It’s a few minutes before 9 a.m. on Friday, Dec. 27 as I focus on small groups of beach walkers striding the white sand of Hilton Head, SC from the fourth-floor balcony of the Hilton Grand’s Ocean Oak Resort with dark-blue ocean waves of the Atlantic massaging the shore -- the same seaboard that the Union army after the start of the Civil War (1861-1865) invaded with a vast armada blasting cannonballs toward shore to dispatch fleeing Confederate forces on Nov. 7, 1861 during the Battle of Port Royal.
And about 18 miles north of where I’m lodging with my wife Billie there’s a place called Mitchelville -- “the first self-governing community of freed slaves during the Civil War" that likely consisted of my newly-liberated ancestors -- that was established and protected with the help of a regiment of black soldiers, the 32nd United States Colored Troops (USCT), trained at Camp William Penn in what is today southeastern Pennsylvania’s Cheltenham Township.
Mitchelville was “a unique and at the time revolutionary experiment predating Lincoln’s Emancipation Proclamation by several months,” notes Peter Jackson, on assignment for BBC News in a Feb. 2012 online article, “Mitchelville: The hidden town at dawn of freedom,” initially consisting of “150 acres complete with roads, and divided up individual districts for the election of councilmen to oversee its affairs,” backed by a system of taxes from blacks who were among the first to benefit from mandatory education and work wages that led to electoral and political empowerment known as the Port Royal Experiment.
“It was the humanitarian vision of one man -- triumphant Union Army General Ormsby Mitchel -- at a time when slaves were considered ‘“contraband of war,’” Jackson explained.
And although plagued with fatigue duty, similar to other black regiments during the Civil War, the 32nd was assigned to protect those thousands of ex-slaves flocking to Union lines on Hilton Head by way of initially establishing Fort Baird, primarily rudimentary earthworks named for their commander, Colonel George W. Baird, and soon after building a more permanent structure with major elements still standing today, Fort Howell, honoring Brigadier General Joshua B. Howell and finished by the 32nd in 1864.
Today, the remnants of Fort Howell are part of The Mitchelville Freedom Park that incorporates the Gullah Museum of Hilton Head Island, featuring “an observation platform looking out toward Port Royal Sound, and kiosks telling the Mitchelville story through words and historical images,” says hiltonheadisland.org, a site that I drove to and visited with Billie later that day.
With temperatures hovering in the low-70s, we walked trails lined with replicas of quaint cabins, stores and even praise houses where the former enslaved blacks worshiped in their unique Gullah-Geechee dialect of African and English words chanting and dancing in a circling line called “the Shout.”
“By 1865 Mitchelville contained ‘about 1500 souls,’” read one of several storyboards that we encountered. “The houses were often simply built: the freed slaves themselves provided the labor; the military saw mill provided free lumber; and each family had about a quarter of an acre for planting gardens.”
But, back when the 32nd prepared to embark from Camp William Penn in April, 1864, the journey itself, perhaps, was an indication that the group certainly would face hardships, ultimately losing two officers and 35 enlisted men “killed and mortally wounded” with 113 enlistees dying “by disease,” for a total of about 150, according to statistics of the National Park Service.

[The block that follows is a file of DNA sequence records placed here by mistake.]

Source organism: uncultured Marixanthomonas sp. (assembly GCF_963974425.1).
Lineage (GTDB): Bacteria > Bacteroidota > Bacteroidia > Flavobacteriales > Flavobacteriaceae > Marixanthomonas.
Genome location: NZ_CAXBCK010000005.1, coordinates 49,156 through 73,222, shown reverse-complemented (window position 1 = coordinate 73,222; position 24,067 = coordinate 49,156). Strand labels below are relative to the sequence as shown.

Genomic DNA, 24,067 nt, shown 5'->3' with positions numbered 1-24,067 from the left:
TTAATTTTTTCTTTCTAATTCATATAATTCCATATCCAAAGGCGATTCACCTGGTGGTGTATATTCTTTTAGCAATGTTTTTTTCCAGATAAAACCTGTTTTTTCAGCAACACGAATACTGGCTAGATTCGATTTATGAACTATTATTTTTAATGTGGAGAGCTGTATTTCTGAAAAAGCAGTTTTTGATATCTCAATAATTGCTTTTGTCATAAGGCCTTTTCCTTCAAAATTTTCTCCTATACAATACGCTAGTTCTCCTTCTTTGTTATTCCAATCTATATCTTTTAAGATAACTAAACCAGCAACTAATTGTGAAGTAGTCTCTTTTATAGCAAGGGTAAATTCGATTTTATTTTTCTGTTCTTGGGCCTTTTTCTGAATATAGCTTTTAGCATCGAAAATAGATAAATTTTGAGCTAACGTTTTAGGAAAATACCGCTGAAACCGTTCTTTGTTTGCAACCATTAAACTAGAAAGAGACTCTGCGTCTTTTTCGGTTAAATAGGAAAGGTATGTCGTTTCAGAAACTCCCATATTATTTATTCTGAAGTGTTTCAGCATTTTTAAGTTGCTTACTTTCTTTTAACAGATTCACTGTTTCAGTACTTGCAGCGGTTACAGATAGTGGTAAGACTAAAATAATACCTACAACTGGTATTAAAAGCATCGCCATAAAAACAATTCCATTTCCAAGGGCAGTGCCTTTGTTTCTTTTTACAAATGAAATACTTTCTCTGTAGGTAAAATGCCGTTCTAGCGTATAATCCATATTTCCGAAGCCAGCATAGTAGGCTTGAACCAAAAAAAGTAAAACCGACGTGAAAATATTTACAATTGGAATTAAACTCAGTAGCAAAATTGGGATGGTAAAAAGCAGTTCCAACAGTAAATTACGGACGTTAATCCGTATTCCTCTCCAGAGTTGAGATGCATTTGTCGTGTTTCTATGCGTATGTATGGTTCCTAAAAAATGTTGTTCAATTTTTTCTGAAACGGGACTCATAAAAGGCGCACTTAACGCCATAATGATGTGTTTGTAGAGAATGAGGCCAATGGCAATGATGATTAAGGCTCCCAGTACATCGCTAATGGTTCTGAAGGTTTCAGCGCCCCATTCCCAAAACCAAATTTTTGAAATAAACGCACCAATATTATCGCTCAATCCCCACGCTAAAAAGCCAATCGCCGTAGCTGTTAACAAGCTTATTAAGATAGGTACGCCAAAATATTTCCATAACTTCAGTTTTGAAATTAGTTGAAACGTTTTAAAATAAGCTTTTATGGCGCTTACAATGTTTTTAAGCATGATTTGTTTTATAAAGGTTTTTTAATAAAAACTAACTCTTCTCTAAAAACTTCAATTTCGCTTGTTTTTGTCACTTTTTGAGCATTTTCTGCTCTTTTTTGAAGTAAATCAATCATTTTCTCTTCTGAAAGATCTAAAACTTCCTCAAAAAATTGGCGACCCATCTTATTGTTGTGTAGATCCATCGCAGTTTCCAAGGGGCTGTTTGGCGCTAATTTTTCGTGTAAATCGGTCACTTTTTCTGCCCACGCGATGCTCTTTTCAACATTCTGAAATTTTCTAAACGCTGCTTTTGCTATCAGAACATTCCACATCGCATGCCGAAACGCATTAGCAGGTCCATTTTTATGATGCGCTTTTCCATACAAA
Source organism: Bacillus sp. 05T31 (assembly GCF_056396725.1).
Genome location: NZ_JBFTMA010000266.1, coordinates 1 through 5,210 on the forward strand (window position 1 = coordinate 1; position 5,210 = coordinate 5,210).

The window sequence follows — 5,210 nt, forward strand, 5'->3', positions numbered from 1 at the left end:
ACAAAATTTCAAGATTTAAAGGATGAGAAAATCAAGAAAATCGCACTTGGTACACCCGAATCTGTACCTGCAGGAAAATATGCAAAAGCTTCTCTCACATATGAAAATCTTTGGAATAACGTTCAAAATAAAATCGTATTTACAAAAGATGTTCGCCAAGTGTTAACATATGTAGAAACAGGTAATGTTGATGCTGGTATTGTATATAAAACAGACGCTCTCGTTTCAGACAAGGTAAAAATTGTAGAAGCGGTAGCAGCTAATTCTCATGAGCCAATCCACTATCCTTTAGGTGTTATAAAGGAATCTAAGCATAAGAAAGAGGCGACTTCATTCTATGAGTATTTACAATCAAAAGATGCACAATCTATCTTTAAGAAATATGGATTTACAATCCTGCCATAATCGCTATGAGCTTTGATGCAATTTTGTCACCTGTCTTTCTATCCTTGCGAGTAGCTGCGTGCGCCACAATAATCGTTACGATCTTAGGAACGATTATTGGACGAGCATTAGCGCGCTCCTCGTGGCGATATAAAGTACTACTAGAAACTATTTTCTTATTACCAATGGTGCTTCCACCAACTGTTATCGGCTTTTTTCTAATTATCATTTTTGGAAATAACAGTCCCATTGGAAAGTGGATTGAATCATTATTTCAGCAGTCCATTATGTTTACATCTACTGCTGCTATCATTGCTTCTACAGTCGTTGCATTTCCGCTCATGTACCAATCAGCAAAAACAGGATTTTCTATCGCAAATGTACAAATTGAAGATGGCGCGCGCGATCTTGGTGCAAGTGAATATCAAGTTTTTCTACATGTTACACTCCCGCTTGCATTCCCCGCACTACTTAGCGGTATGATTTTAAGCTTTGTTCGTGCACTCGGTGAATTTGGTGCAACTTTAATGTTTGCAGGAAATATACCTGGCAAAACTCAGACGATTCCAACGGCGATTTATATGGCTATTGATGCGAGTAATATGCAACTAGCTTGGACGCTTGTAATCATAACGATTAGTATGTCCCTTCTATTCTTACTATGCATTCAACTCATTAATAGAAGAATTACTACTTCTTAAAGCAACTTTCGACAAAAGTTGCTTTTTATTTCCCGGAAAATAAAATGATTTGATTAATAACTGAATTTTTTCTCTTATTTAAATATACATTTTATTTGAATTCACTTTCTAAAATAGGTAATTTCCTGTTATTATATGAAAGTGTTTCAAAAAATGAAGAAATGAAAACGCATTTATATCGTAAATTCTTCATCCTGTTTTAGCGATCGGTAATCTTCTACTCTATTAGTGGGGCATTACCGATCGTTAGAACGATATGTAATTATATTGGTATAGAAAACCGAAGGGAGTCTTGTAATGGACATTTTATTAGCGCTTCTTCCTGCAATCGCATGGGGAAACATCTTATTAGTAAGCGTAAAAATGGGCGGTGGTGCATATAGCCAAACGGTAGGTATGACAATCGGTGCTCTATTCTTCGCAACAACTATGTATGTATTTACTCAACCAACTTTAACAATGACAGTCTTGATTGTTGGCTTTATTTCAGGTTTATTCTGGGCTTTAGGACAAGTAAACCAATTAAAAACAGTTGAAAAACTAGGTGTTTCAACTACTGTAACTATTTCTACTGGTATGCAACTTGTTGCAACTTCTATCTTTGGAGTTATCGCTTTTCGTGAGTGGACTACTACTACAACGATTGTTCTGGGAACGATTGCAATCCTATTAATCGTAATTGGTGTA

“We left Camp William Penn April 23rd, and embarked on board the steamship Continental, for the seat of war,” wrote one soldier identified as B.W. in a letter to the editor of the Philadelphia-based newspaper, The Christian Recorder, published by the African Methodist Episcopal Church.
“We went down river to Fort Delaware [in Delaware City, Delaware], and took on board two hundred and eighty prisoners (white) of the Union Army, which made the ship very uncomfortable, making, in all, fifteen hundred souls on board, which crowded us so, that we had not enough room to lie down. During the passage, we lost one man overboard. He was sea-sick and was leaning over the side to cast up his accounts, and lost his balance.”
After arriving on Hilton Head, about 500 soldiers of the 32nd commenced building forts Baird and Howell, sometimes enduring racism and inferior pay compared to white troops, according to complaints they made to their superiors and The Christian Recorder.
In addition to serving on Hilton Head, the 32nd garrisoned on Morris Island, S.C. where the well-known black regiment, the 54th Massachusetts of motion-picture Glory fame, had valiantly attacked the Confederate stronghold, Fort Wagner, in mid-July 1863 before the 32nd served in Charleston, S.C. until Nov. 1864, as well as Boyd’s Neck and the fierce Battle of Honey Hill on Nov 30. They’d move on to protecting the Savannah Railroad from Dec. 6 to 9, and venture to such places as James Island by Feb. 1865 before being mustered out in August on Hilton Head.
As the evening sun sinks west and vacationers from all walks of life simmer down on Hilton Head’s beach below my hotel suite, I marvel at how the 32nd persevered, despite so many obstacles while fighting to preserve the Union and liberating fellow African Americans that included my ancestors craving the fruits of freedom.